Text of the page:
Swim with Whales

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Swim with Whales

Winter, although cold, is my favourite time of year to spend around the ocean. The sky is blue, the air is crisp and the waves are clean. In our little sliver of paradise when you submerge yourself during this time of year there is something else, there’s a song. When you look up there is also something exciting and playful in the air, big splashes fill up the horizon.

It’s whale season!

The very first time I saw a humpback whale I was only 8 years old. We were out snorkelling with the family on the island of Curacao in the Caribbean where I grew up on for some of my youth. I was trying to stay under water for as long as I could pretending to be apart of the fishies, I suppose this is where my love for free diving came from, when I came up my mother was standing on the beach shouting “TURN AROUND, TURN AROUND!” When I did as my mother told me to, I could not believe what I saw! It was a humpback whale, I never felt so small in my life. I quickly swam towards shore and ran out of the water to climb onto the cliff next to the beach so that I could get a better view of this massive and beautiful animal. I say cliff but it may have just been a big rock but to 8 year old me it was a cliff. From that moment I knew that what ever I was going to do when I grew up it had to involve the ocean. Preferably a humpback whale veterinarian but there unfortunately wasn’t really a market for that.

Roughly 6 years ago is when I got to see my first humpback whale under water, I was out on a whale swimming trip in Mooloolaba, Australia, We had an extremely curious baby whale come and say hi, her mum swiftly came up to steer her away a little from us before she got too close. We all stayed in the one spot has mum and baby had a good look at us, shortly after they moved on and continued on their journey up the coast. When they had left us cheers erupted in the water as non of us could believe what we had just experienced. The 8 year old in me at that point still wishes there was a market for humpback whale veterinarians but I settled for working on dive boats and whale watching boats instead.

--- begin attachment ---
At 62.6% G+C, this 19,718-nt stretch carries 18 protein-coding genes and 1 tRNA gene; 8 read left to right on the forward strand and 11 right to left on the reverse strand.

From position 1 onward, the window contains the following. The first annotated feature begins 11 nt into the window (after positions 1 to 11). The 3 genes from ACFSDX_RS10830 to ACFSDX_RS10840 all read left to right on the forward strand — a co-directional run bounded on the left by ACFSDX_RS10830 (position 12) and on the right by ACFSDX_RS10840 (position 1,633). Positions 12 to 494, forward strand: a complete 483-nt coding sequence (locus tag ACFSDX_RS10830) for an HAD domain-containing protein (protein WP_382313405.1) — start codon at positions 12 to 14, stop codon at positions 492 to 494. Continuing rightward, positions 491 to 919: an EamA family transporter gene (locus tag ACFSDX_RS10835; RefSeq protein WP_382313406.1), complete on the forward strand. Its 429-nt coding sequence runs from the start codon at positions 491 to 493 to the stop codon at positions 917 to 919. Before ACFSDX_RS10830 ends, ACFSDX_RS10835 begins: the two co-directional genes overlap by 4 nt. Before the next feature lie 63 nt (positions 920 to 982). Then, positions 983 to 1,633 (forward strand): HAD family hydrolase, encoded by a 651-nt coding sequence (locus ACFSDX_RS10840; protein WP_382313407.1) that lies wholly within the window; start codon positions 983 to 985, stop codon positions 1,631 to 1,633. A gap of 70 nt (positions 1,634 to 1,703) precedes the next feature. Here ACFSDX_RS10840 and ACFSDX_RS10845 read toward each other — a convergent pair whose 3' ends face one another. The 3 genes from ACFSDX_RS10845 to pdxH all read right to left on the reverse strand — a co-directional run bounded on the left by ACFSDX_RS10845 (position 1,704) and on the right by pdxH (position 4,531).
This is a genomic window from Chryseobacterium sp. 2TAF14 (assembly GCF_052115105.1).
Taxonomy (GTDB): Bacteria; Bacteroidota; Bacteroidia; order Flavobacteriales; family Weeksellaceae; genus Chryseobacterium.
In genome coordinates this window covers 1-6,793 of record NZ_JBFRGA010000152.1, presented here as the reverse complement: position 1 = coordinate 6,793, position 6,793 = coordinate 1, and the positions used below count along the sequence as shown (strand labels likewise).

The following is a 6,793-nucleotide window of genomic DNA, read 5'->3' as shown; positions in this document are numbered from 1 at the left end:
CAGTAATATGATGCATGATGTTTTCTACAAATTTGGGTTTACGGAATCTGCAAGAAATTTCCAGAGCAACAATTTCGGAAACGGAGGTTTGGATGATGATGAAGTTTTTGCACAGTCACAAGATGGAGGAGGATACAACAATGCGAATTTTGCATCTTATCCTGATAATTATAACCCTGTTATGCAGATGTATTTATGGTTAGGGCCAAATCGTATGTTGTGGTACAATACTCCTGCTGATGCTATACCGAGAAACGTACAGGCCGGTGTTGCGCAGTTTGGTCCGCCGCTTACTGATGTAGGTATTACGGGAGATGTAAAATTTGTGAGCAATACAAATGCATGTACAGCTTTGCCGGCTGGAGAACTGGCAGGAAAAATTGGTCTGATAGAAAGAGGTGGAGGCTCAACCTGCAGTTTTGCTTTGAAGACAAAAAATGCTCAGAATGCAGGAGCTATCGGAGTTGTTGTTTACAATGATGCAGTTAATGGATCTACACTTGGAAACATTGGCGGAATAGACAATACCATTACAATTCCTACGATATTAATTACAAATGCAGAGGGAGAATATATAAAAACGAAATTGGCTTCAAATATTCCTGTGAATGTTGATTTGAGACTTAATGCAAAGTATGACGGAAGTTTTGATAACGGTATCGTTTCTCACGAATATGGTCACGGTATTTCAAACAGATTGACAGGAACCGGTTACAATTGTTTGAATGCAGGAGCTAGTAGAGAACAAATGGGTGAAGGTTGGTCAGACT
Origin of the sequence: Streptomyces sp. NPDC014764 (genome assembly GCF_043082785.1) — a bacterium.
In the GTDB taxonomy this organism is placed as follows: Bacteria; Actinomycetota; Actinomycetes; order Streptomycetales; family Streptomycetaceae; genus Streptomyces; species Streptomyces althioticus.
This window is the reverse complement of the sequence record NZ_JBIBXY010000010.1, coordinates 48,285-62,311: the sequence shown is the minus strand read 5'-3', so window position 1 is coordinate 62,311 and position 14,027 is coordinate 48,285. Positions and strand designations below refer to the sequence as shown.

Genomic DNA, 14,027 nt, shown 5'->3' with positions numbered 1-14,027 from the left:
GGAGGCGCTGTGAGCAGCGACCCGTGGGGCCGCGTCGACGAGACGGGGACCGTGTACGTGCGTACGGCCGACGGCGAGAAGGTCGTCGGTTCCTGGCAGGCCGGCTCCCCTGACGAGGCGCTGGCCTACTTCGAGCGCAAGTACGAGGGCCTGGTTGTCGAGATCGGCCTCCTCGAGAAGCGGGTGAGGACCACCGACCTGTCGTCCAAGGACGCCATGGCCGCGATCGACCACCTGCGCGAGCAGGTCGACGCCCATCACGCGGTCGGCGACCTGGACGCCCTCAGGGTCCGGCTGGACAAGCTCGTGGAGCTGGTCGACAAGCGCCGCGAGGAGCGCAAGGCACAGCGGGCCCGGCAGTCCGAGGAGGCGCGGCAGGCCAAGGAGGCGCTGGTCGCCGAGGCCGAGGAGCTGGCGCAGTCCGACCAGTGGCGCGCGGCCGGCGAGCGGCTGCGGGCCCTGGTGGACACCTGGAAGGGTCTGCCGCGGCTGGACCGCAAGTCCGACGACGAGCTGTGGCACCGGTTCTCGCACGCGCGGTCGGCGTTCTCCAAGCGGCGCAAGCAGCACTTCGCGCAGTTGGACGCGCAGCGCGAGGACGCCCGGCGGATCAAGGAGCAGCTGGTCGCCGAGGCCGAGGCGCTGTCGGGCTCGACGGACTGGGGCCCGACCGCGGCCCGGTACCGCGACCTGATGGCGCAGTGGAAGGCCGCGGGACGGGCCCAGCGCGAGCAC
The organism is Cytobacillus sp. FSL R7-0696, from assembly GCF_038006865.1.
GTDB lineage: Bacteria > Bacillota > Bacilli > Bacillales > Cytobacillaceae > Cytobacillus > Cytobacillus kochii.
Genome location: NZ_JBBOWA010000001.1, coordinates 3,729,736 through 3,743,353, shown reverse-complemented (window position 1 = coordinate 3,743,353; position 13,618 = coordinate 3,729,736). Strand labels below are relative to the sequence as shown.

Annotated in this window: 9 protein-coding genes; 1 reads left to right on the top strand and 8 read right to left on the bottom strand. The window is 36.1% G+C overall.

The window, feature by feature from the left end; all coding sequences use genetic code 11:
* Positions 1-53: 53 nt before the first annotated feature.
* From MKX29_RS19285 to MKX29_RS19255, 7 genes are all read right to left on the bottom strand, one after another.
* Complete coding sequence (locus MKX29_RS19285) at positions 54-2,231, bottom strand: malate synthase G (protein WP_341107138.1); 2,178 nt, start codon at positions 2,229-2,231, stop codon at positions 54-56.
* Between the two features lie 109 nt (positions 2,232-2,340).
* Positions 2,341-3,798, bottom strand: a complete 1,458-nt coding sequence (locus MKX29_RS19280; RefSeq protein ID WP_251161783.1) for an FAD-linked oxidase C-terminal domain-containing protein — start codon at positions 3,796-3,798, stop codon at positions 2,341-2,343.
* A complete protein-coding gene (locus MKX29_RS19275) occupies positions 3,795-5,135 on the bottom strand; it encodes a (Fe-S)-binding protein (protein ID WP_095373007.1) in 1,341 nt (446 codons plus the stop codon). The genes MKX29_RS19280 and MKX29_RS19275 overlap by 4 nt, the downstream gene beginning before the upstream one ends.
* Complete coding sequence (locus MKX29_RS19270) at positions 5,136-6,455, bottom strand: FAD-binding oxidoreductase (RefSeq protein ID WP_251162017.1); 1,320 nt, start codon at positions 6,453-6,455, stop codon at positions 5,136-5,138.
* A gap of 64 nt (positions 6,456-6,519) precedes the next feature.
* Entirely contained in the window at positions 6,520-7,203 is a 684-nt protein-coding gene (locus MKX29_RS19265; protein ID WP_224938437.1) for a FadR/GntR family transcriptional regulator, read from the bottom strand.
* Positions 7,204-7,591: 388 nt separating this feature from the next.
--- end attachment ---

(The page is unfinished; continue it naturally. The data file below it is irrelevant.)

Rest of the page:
My name is Nadja, I am the vessel manager and main captain for the Pressure Project in the Sunshine Coast, Australia. In winter we have the honour of running swim with humpback whale tours, this is my 3rd season behind the wheel of a whale swim vessel and I absolutely adore it. When we do spot a whale I am generally the most excited person on board and you would probably be able to hear my squeals coming from the boat while you are in the water. There is something so incredibly special about coming eye to eye with a whale, they are such intelligent beings and when you are lucky enough to have a close encounter you can see them looking at you, checking you out and thinking ‘What are you’? Sometimes you actually get to lock eyes with a whale and that just humbles you on a whole other level.

Personally, my absolute favourite thing to witness is when a mother is teaching her baby different behaviours such as breaches and tails slaps. Humpback calves are quite clumsy when they are young so watching them try and do what mum has perfected over the years is very funny and heart warming.

I hope that one day you get to experience this magic if you haven’t yet already and if this blog left you feeling a little inspired,

I look forward to having you on board.